IOSCO 2016: 5 key takeaways for securities regulators

IOSCO 2016: 5 key takeaways for securities regulators
May 20, 2016

Last week, global capital market securities regulators attended the 41st Annual Conference of the International Organization of Securities Commissions (IOSCO) in Lima, Peru.

The IOSCO conference brings together market regulator chairs from over 115 jurisdictions—together representing over 95 percent of global capital markets by value. IOSCO is recognized for setting the global standard in securities regulation, and its 2016 conference was no different.

Here are five key takeaways from the conference for securities regulators.

1. Crowdfunding rules

In comparison to other parts of the world, the United States has taken the lead in setting standards around crowdfunding. For example, Bert Chanetsa, Deputy Executive Officer of a South African investment institution, echoed similar statements about his region not being aware of the potential of crowdfunding by stating that there's no market uptake of crowdfunding in South Africa and other emerging markets.

As a presenter on the panel New Ways for the Financing of Small and Medium Enterprises and the Challenges of Crowdfunding, Mary Jo White, Chair of the U.S. Securities and Exchange Commission, stated that the SEC has issued new rules on securities crowdfunding, which went into effect on May 16, 2016.

The goal of these new rules is to protect inventors, streamline capital formation for smaller issuers, and help to accelerate market adoption.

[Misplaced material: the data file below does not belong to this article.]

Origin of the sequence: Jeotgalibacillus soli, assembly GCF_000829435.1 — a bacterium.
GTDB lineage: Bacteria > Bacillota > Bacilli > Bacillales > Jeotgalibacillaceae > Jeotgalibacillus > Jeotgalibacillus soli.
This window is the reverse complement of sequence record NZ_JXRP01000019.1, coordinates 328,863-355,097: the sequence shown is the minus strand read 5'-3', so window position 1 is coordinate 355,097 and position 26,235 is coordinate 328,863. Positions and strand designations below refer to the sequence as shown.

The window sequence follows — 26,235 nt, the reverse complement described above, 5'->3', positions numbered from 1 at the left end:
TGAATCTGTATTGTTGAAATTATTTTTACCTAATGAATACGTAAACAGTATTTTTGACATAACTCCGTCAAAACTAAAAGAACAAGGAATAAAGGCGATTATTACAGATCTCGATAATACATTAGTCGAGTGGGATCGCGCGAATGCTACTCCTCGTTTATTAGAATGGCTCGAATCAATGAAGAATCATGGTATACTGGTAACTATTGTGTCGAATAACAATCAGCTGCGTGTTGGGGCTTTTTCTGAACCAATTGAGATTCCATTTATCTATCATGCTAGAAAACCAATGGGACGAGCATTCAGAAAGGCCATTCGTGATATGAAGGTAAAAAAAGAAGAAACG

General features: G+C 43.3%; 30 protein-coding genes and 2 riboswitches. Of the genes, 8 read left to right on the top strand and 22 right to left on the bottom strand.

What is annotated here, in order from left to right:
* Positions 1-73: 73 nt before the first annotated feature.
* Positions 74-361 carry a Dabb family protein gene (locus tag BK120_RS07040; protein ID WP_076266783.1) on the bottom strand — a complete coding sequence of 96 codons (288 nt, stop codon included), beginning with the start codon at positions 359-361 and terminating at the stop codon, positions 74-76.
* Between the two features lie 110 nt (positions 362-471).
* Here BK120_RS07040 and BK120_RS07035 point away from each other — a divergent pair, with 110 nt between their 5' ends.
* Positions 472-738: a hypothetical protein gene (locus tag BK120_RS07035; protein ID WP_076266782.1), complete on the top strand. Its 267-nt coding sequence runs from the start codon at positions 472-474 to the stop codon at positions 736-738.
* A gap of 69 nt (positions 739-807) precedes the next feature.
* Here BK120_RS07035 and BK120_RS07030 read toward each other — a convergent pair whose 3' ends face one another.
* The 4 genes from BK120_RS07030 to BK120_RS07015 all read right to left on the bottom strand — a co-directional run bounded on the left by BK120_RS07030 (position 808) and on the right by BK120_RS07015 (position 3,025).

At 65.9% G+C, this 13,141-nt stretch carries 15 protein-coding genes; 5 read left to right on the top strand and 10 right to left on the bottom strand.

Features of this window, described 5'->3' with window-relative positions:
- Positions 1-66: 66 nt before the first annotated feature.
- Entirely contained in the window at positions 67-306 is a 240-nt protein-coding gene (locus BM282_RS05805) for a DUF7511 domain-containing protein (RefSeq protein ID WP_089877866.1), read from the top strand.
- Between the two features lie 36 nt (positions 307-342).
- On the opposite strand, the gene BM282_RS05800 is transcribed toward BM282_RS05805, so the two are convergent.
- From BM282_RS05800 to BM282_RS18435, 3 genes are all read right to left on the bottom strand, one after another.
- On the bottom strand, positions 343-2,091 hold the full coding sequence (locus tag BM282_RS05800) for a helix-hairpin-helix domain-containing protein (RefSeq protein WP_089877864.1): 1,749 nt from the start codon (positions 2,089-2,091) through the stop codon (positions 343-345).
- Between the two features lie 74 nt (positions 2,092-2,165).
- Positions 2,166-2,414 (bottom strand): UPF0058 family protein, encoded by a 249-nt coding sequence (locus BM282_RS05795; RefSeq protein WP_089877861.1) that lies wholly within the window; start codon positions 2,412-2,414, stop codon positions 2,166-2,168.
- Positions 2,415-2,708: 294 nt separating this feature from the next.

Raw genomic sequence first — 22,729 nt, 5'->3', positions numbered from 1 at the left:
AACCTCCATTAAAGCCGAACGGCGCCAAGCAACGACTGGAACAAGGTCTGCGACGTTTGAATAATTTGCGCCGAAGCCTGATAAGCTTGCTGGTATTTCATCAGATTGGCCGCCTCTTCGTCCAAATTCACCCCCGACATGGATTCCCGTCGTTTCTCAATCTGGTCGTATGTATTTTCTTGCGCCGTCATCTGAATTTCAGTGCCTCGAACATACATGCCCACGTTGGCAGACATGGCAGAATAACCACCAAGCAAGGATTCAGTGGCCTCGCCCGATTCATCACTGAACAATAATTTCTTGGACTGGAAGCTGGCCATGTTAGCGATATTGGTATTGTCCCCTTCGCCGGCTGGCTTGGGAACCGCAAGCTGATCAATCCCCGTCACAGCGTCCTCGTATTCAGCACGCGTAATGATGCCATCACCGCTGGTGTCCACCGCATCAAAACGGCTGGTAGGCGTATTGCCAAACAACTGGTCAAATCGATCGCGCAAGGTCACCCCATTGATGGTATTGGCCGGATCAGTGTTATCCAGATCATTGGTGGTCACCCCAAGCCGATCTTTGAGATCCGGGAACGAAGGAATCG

The new crowdfunding requirements under Title III of the JOBS Act includes:

  • SEC-registered intermediaries of broker-dealers
  • SEC-registered crowdfunding portals to serve as gatekeepers to protect investors
  • Limiting raising capital by crowdfunding to $1 million in a 12-month period for each issuer
  • Specific initial and ongoing disclosure requirements regarding the business, the securities offering, and the requirements for financial statements

2. Audit firm transparency reporting

IOSCO recognizes that the reputation of an audit firm is an important factor investors may consider in their decision-making process. In an effort to improve audit quality, the IOSCO Board approved the 2016 publication of Survey Report on Audit Committee Oversight of Auditors while meeting in Lima. In this publication, IOSCO states that it recognizes audit firm transparency reporting is a fairly recent practice that continues to evolve.

According to the IOSCO, transparency in audit firm reporting can foster introspection and discipline within firms, and may encourage them to sharpen their focus on audit quality—which would also benefit investors and other stakeholders. By comparing audit firms competing for an audit engagement, audit firm transparency reporting can provide valuable information regarding audit quality to those responsible for selecting a public company’s auditor.

IOSCO has hosted roundtables to discuss whether audit firms should provide more information to the public on their governance structure and internal operations—including quality control systems—and whether such reporting might contribute in some way to enhanced audit quality. The marketplace can expect to see more IOSCO discussions emerging on this topic throughout 2016.

3. International benchmark for cross-border co-operation among security regulators